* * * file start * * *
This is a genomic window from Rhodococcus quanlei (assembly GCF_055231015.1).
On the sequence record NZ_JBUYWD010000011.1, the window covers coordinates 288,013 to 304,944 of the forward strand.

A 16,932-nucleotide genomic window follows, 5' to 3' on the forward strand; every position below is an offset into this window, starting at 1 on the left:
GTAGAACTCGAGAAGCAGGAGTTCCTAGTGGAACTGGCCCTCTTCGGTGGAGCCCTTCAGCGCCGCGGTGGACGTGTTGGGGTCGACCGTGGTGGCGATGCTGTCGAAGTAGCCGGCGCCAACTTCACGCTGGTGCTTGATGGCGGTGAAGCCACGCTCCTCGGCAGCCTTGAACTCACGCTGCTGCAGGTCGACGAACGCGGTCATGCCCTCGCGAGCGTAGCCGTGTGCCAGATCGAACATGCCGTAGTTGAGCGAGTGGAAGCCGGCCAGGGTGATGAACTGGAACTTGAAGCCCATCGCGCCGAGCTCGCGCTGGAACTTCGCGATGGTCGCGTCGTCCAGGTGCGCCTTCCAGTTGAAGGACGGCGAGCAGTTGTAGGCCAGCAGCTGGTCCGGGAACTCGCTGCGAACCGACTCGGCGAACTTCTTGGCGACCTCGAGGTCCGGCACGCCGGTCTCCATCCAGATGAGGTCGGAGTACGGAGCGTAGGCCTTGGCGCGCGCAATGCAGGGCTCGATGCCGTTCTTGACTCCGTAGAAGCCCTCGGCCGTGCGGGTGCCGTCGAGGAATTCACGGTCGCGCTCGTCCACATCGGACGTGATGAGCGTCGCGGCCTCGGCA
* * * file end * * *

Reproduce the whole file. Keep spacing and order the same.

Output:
This is a genomic window from Rhodococcus quanlei (assembly GCF_055231015.1).
On the sequence record NZ_JBUYWD010000011.1, the window covers coordinates 288,013 to 304,944 of the forward strand.

A 16,932-nucleotide genomic window follows, 5' to 3' on the forward strand; every position below is an offset into this window, starting at 1 on the left:
GTAGAACTCGAGAAGCAGGAGTTCCTAGTGGAACTGGCCCTCTTCGGTGGAGCCCTTCAGCGCCGCGGTGGACGTGTTGGGGTCGACCGTGGTGGCGATGCTGTCGAAGTAGCCGGCGCCAACTTCACGCTGGTGCTTGATGGCGGTGAAGCCACGCTCCTCGGCAGCCTTGAACTCACGCTGCTGCAGGTCGACGAACGCGGTCATGCCCTCGCGAGCGTAGCCGTGTGCCAGATCGAACATGCCGTAGTTGAGCGAGTGGAAGCCGGCCAGGGTGATGAACTGGAACTTGAAGCCCATCGCGCCGAGCTCGCGCTGGAACTTCGCGATGGTCGCGTCGTCCAGGTGCGCCTTCCAGTTGAAGGACGGCGAGCAGTTGTAGGCCAGCAGCTGGTCCGGGAACTCGCTGCGAACCGACTCGGCGAACTTCTTGGCGACCTCGAGGTCCGGCACGCCGGTCTCCATCCAGATGAGGTCGGAGTACGGAGCGTAGGCCTTGGCGCGCGCAATGCAGGGCTCGATGCCGTTCTTGACTCCGTAGAAGCCCTCGGCCGTGCGGGTGCCGTCGAGGAATTCACGGTCGCGCTCGTCCACATCGGACGTGATGAGCGTCGCGGCCTCGGCA